We believe that the decision to diversify away from the Agg can be done in a transparent, low-cost manner that allows for greater control over the full fixed income portfolio, ensuring its purpose is aligned with the broader target retirement solution. This approach stands out relative to both active approaches — which may overemphasize risky assets in an effort to improve returns — and common passive approaches, which tend to rely largely on an allocation to US aggregate bonds. Strategies concentrated in Aggregate bonds may provide insufficient diversification for young participants, create increased interest rate risk for retirees and ultimately allow for very little control due to their issuance-weighted nature.

Focus on Outcomes

Active core bond strategies may be able to add alpha, but have historically done so by moving further out on the credit risk spectrum. At State Street, we take a different approach. We believe that the optimal design marries strategic asset allocation with a diverse array of underlying index funds. This approach allows us to intelligently manage the key risks that participants face as they evolve over time, while maintaining the low-costs and transparency that plan sponsors desire.

Using the right building blocks makes for a target retirement strategy that is better designed to deliver on the only objective that we believe really matters: successful retirement outcomes for participants.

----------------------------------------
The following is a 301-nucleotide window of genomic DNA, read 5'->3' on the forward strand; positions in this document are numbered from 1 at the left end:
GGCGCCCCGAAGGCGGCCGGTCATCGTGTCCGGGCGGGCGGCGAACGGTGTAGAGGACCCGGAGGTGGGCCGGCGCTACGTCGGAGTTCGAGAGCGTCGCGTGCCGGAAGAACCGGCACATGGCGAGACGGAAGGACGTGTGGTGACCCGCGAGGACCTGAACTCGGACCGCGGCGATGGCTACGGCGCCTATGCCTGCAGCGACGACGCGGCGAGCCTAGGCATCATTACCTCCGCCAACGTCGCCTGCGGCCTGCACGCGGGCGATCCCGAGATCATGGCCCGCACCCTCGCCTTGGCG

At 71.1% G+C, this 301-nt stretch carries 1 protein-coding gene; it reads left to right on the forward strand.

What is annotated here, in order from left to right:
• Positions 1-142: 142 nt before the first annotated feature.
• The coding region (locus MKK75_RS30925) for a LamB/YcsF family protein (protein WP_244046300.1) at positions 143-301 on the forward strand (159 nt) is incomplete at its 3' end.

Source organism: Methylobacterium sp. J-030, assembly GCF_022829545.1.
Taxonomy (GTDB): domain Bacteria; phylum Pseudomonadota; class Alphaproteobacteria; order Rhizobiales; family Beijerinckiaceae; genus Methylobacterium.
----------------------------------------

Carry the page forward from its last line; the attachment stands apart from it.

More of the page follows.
Disclosures

The views expressed in this material are the views of SSGA Defined Contribution as at 11 December 2018, and are subject to change based on market and other conditions.

This document contains certain statements that may be deemed forward looking statements. Please note that any such statements are not guarantees of any future performance, and actual results or developments may differ materially from those projected.

The information provided does not constitute investment advice and it should not be relied on as such. It should not be considered a solicitation to buy or an offer to sell a security. It does not take into account any investor’s particular investment objectives, strategies, tax status or investment horizon. Investing involves risk, including the risk of loss of principal. The whole or any part of this work may not be reproduced, copied or transmitted or any of its contents disclosed to third parties without SSGA’s express written consent.

Diversification does not ensure a profit or guarantee against loss.

The information contained in this communication is not a research recommendation or ‘investment research’ and is classified as a ‘Marketing Communication’ in accordance with the Markets in Financial Instruments Directive (2014/65/EU) or applicable Swiss regulation. This means that this marketing communication (a) has not been prepared in accordance with legal requirements designed to promote the independence of investment research (b) is not subject to any prohibition on dealing ahead of the dissemination of investment research.

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Exp: July 31, 2020